PolitickerNJ Wire Feed
MUÑOZ-WOLFE-McGUCKIN BILL INCREASING PENALTIES FOR ANIMAL CRUELTY APPROVED IN COMMITTEE
Penalties imposed on those found guilty of mistreating animals would be increased under legislation approved by the Assembly Agriculture and Natural Resources Committee today. The legislation, known as “Patrick’s Law,” is sponsored by Assemblywoman Nancy F. Muñoz and her colleagues Assemblymen Dave Wolfe and Greg McGuckin.
“Patrick’s Law” is named for a pit bull in Newark that was found starved, in an emaciated condition, put in a garbage bag and dropped down a garbage chute. The incident occurred in March, 2011. Patrick survived the cruelty and is now recovering at a veterinary care facility in Tinton Falls, NJ.
“The cruel and deliberate mistreatment of any animal cannot be tolerated,” said Muñoz, R-Union, Morris and Somerset. “There will be an increased price to pay for those who dare to treat an animal with callous disregard. Animal cruelty is a senseless and deliberate act that exposes a person’s sick mentality. This bill will heighten awareness and draw attention to the fact that animals need to be treated in a humane manner.”
The bill, A-798, which was substituted in committee by S-1303, increases to crimes of the fourth degree, the offenses of depriving an animal of necessary sustenance, or abusing an animal, and increases the grade of these offenses to crimes of the third degree if the animal dies as a result of these acts. The civil penalty for these offenses would also be increased under the bill to a fine of $1,000 to $3,000 for a first offense, and $3,000 to $5,000 for a second or subsequent offense.
“Patrick’s story has drawn a legitimate concern about the way some people recklessly treat animals, whether they are a pet or not,” said Wolfe, R-Ocean. “Those who lack the decency to treat animals in a civil way will discover that there is a substantial penalty when they commit such a coldhearted act.”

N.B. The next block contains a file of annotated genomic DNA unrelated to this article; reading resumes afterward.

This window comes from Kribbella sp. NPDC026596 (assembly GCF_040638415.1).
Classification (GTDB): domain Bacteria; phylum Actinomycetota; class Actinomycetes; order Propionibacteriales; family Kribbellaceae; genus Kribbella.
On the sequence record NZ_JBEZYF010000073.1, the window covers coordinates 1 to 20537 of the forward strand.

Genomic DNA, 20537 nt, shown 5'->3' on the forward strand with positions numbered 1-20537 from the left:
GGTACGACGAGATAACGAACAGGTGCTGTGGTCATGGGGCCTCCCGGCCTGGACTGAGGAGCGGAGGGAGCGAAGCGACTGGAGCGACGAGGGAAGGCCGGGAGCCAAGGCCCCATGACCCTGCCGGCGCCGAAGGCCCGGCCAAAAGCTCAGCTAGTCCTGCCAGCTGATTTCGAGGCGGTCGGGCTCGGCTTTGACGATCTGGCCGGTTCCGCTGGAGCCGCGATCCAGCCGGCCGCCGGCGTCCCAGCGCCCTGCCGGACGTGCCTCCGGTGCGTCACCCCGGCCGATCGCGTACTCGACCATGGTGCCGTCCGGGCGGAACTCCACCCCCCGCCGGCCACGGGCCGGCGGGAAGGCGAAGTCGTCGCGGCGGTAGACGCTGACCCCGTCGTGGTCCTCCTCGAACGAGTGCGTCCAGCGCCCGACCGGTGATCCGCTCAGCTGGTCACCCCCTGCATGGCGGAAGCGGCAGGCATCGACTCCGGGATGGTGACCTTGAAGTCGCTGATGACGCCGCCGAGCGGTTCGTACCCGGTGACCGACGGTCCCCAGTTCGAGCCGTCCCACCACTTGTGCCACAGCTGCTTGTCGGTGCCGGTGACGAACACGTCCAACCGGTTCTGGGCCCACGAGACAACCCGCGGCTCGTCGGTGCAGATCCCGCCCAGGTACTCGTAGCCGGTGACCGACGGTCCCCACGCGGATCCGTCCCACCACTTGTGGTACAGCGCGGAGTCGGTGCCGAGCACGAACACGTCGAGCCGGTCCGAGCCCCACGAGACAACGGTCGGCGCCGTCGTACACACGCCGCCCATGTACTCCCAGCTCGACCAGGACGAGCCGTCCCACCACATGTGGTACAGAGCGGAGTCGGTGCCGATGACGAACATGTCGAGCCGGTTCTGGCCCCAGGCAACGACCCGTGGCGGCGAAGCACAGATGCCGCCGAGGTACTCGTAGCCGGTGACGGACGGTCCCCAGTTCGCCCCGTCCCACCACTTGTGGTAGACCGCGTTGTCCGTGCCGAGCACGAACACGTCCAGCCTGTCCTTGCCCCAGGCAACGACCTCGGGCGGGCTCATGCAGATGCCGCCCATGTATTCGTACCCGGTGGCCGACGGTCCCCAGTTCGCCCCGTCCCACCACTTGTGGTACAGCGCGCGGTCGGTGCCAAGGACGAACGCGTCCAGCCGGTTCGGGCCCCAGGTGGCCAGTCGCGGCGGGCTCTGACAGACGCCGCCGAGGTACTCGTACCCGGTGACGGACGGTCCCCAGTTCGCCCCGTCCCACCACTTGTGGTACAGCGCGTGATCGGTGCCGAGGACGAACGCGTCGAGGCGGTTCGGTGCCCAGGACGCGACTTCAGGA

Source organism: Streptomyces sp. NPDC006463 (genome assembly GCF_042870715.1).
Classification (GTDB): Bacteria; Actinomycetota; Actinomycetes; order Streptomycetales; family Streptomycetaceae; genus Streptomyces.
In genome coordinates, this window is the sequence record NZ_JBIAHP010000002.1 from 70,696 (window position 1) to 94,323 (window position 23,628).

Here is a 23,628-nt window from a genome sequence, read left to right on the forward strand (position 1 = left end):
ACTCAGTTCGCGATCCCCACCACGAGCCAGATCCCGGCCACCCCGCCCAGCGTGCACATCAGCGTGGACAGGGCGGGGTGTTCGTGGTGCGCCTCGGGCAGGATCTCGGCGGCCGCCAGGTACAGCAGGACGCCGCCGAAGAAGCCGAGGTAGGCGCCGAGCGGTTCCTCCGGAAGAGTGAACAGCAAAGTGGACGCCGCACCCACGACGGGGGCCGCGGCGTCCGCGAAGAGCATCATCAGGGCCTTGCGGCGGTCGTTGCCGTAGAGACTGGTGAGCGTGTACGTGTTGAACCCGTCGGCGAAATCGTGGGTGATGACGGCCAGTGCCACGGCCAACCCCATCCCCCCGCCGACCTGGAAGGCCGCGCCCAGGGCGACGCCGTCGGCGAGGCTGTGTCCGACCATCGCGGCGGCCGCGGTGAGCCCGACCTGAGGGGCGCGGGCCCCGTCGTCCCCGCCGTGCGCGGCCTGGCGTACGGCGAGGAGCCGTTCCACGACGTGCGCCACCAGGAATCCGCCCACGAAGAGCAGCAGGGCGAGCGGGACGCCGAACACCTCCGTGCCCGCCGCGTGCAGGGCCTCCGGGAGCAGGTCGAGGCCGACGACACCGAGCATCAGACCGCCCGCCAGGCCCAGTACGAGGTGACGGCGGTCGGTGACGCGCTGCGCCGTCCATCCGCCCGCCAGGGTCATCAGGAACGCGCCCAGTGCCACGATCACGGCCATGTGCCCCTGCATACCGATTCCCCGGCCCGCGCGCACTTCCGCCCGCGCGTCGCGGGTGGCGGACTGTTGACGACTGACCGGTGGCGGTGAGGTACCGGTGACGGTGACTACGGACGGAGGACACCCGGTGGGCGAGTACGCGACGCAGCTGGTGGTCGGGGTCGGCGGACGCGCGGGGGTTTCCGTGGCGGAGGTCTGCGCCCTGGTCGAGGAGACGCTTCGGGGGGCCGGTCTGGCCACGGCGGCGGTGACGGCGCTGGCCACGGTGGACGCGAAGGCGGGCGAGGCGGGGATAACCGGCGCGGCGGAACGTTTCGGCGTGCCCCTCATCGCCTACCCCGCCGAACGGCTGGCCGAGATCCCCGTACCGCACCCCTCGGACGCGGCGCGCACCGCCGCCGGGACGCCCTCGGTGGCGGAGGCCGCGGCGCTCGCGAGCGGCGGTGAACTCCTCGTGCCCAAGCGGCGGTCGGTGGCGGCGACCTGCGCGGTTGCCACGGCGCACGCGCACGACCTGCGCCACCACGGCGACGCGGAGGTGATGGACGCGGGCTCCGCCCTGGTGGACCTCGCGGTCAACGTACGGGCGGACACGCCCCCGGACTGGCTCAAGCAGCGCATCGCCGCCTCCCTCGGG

The bill also increases the criminal and civil penalties for: inflicting unnecessary cruelty upon a living animal by any direct or indirect means; an owner who fails to provide an animal with proper food, drink and shelter; or leaving an animal unattended in a vehicle under inhumane conditions.
“A person who intentionally mistreats an animal deserves to pay a steep penalty for such cruelty,” said McGuckin, R-Ocean. “Society demands that people take responsibility for their actions, which includes the way they treat animals.”
On the Net:
NJ Assembly Republicans on Facebook
NJ Assembly Republicans on Twitter
Former New Jersey Governor James McGreevey might remember that former Newark Mayor Sharpe James played a significant role in helping him to get that title. But regarding the highly contentious Newark mayoral race between candidates Ras Baraka and Shavar Jeffries, McGreevey told PolitickerNJ.com on Thursday that he has no interest in picking a side.Read More >
Bergen Dems demand Donovan cancel fundraiser with Christie after unlimited contributions commentsHACKENSACK - Bergen County Democratic Chairman Lou Stellato called on Bergen County Executive Kathleen Donovan to cancel a fundraiser scheduled for May 5 with Gov. Chris Christie after he made remarks on allowing unlimited campaign contributions to political...
By JON BRAMNICK Voices around the country agree with our concern that "bipartisan committee led by John Wisniewski is partisan." Below are observers who agree Wisneiwski's committee is not bipartisan: Chuck Todd, NBC News: "Democrats made a mistake... Read More >
“The new agenda is charter schools. It’s a profit-making business. $500 million will not be in our hands. The school board is an advisory board. We are not going to tell the governor to unleash the dollars. Don’t be fooled. It’s not abracadabra. It’s politics.” - Paterson Mayor Jeff Jones- PolitickerNJ.com
Press releases are submitted by PolitickerNJ users, not by staff. They do not represent the viewpoint of PolitickerNJ.com.